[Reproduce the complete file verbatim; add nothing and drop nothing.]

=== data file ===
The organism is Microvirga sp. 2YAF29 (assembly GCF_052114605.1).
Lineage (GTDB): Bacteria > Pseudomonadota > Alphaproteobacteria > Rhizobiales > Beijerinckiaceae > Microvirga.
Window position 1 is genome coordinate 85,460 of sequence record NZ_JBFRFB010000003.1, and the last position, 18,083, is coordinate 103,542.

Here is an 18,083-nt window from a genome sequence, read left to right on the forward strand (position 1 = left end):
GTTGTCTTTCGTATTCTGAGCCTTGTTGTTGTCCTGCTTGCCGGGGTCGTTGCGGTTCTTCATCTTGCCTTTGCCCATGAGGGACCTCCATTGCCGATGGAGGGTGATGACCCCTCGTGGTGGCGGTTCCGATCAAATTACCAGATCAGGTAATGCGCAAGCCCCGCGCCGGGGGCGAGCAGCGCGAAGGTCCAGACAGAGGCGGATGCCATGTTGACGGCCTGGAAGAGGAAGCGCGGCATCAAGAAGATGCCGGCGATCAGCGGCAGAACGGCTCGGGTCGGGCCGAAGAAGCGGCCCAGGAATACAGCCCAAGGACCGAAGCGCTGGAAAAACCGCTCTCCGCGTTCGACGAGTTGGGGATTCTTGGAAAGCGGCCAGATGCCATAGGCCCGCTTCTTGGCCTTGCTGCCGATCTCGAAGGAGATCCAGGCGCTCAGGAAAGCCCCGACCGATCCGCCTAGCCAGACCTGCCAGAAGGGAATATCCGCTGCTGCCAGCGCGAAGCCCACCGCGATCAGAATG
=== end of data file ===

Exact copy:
The organism is Microvirga sp. 2YAF29 (assembly GCF_052114605.1).
Lineage (GTDB): Bacteria > Pseudomonadota > Alphaproteobacteria > Rhizobiales > Beijerinckiaceae > Microvirga.
Window position 1 is genome coordinate 85,460 of sequence record NZ_JBFRFB010000003.1, and the last position, 18,083, is coordinate 103,542.

Here is an 18,083-nt window from a genome sequence, read left to right on the forward strand (position 1 = left end):
GTTGTCTTTCGTATTCTGAGCCTTGTTGTTGTCCTGCTTGCCGGGGTCGTTGCGGTTCTTCATCTTGCCTTTGCCCATGAGGGACCTCCATTGCCGATGGAGGGTGATGACCCCTCGTGGTGGCGGTTCCGATCAAATTACCAGATCAGGTAATGCGCAAGCCCCGCGCCGGGGGCGAGCAGCGCGAAGGTCCAGACAGAGGCGGATGCCATGTTGACGGCCTGGAAGAGGAAGCGCGGCATCAAGAAGATGCCGGCGATCAGCGGCAGAACGGCTCGGGTCGGGCCGAAGAAGCGGCCCAGGAATACAGCCCAAGGACCGAAGCGCTGGAAAAACCGCTCTCCGCGTTCGACGAGTTGGGGATTCTTGGAAAGCGGCCAGATGCCATAGGCCCGCTTCTTGGCCTTGCTGCCGATCTCGAAGGAGATCCAGGCGCTCAGGAAAGCCCCGACCGATCCGCCTAGCCAGACCTGCCAGAAGGGAATATCCGCTGCTGCCAGCGCGAAGCCCACCGCGATCAGAATG